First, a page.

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Asantehene: Why Do We Have To Insult Our President?   
 
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03-Jul-2011  
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Otumfuo Osei Tutu 11, Asantehene, at the weekend bemoaned the lack of respect for authority and indiscipline among Ghanaians, which he said was a clear departure from the traditions used to build the nation.

He said Ghanaians, especially the youth, need to exhibit the moral training they have received and help discourage attempts to superimpose imported cultures on the rich Ghanaian culture. The Asantehene was addressing a mammoth rally of chiefs and people of Acherensua in Asutifi District of Brong Ahafo in commemoration of the 40th anniversary of the enstoolment of Agyewodin Adu Gyamfi Ampem, Acherensuahene.

He stressed that the democratic dispensation in the country did not mean the trading of insults and invectives and that an elected personality must be accorded all the respect that he or she deserved.
“Why do we have to insult our President who has been duly elected by the people”, Otumfuo Osei Tutu asked, and noted with regret the practice existed in the Rawlings, Kufuor and Mills regimes.

The Otumfuo said partisan politics had created divisions among Ghanaians at a time when the country needed peace most to accelerate development and urged all to eschew insults, bitterness and other delinquent acts. On chieftaincy, the Asantehene advised kingmakers to always ensure that the right person occupied the stool and not to allow just anyone to claim any stool with money.

We need truth in the chieftaincy institution and we must eschew lies and avoid taking money from persons to annex the stool. Transparency must permeate all chieftaincy affairs, he said.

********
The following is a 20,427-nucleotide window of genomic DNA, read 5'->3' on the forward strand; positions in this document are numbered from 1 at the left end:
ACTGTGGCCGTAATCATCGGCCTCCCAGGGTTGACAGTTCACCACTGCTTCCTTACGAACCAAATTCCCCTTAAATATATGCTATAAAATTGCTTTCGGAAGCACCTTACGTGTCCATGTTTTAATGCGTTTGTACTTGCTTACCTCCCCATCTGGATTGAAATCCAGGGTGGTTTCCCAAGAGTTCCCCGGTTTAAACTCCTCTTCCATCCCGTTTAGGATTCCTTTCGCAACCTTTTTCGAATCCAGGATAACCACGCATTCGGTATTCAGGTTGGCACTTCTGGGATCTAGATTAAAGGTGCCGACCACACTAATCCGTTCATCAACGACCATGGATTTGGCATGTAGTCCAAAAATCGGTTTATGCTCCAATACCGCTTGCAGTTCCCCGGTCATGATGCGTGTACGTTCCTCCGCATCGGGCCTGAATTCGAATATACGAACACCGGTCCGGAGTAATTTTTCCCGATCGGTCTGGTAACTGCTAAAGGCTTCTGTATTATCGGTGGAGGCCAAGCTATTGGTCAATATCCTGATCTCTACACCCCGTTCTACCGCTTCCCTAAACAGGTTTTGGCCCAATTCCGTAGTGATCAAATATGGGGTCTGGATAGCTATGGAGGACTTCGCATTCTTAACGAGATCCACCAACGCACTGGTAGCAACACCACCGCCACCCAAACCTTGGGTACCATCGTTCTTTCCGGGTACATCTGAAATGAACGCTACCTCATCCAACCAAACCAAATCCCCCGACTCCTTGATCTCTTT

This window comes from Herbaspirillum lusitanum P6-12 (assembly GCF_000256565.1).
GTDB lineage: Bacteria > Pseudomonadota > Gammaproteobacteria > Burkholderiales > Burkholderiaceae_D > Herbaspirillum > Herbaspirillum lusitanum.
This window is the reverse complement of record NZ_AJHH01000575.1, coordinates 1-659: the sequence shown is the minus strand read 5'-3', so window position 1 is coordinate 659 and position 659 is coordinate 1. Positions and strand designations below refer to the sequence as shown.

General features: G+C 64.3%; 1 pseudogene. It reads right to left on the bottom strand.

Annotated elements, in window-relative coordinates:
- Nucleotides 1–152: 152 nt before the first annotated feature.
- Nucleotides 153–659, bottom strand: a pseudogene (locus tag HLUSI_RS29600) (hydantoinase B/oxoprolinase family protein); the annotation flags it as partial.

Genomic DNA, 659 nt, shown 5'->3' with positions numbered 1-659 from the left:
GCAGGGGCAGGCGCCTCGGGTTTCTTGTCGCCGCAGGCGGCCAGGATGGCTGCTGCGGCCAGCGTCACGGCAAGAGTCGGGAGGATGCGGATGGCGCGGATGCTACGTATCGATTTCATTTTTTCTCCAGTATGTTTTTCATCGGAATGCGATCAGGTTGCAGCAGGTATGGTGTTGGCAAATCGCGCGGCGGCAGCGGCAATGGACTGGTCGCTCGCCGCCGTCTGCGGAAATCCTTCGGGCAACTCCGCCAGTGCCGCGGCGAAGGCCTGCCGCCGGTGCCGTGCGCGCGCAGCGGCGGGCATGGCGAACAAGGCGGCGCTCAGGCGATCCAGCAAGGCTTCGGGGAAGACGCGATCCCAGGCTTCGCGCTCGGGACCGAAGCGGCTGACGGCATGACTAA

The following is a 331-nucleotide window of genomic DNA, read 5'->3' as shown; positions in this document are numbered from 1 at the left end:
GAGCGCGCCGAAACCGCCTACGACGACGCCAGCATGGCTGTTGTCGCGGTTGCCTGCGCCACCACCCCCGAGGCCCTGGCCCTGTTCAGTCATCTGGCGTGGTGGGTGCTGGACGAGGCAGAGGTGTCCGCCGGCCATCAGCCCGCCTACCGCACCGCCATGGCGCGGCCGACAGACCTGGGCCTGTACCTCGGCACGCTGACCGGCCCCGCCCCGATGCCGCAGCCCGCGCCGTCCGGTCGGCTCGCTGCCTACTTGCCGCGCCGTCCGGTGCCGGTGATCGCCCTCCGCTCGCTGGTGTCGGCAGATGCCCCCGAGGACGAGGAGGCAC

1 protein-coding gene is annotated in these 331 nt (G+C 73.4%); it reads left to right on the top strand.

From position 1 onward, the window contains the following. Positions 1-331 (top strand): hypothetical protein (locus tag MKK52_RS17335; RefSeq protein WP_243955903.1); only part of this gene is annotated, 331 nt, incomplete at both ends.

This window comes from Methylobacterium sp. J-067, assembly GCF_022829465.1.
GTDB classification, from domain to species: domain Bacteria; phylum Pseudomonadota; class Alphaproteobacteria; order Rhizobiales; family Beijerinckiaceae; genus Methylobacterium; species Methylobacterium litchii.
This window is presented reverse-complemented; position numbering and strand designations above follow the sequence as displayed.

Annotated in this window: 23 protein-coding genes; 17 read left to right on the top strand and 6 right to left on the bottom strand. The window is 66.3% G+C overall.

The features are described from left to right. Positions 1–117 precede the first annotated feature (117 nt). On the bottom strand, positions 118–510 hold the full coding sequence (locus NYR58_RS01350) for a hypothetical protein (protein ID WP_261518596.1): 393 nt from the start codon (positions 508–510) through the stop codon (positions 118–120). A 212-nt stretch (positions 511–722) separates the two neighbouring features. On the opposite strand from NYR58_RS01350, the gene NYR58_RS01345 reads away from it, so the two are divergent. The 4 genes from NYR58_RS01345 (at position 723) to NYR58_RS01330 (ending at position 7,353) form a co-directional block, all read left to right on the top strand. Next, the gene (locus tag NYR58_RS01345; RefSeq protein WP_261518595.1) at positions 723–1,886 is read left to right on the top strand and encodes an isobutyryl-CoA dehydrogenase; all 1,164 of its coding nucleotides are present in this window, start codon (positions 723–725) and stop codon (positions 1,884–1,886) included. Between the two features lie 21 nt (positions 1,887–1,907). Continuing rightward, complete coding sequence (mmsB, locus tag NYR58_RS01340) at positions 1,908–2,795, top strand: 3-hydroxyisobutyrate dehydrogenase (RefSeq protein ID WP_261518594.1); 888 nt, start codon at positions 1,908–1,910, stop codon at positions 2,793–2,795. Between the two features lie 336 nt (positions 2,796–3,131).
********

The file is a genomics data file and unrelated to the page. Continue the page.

Mr Ahuma Ahensan, Minister of Chieftaincy and Culture, who represented President Mills, commended Agyewodin Adu Gyamfi Ampem, Acheresuahene, for the securing relative peace in the traditional area as there was no significant chieftaincy dispute.

He urged chiefs to help diffuse chieftaincy disputes to ensure continued and sustained peace for progress and development. The Minister affirmed government’s position not to meddle in
Chieftaincy but could not allow acts that would derail the country’s progress to persist in any traditional area. Mr Kwadwo Nyamekye Maafo, Brong Ahafo Regional Minister, said the government would continue to collaborate with chiefs for accelerated national development.

He said the government appreciated the role of chiefs in nation building and would tap the expertise and knowledge of chiefs in the development efforts. Alhaji Collins Dauda, Minister of Transport and Member of Parliament for Asutifi South, appealed to Ghanaians to give due respect to people in authority. He promised to rehabilitate the market at Acherensua and also construct a classroom block for the local Islamic Primary School in support of Agyewodin’s efforts at developing the area.

Agyewodin appealed for unity among Ghanaians, noting with regret the rising indiscipline among particularly the youth who had been gripped by the vanity of foreign items and lifestyles. He advised chiefs and kingmakers of areas with chieftaincy disputes to exercise restraint and avoid acts that could lead to disputes.
 
 
Source: GNA
 
 

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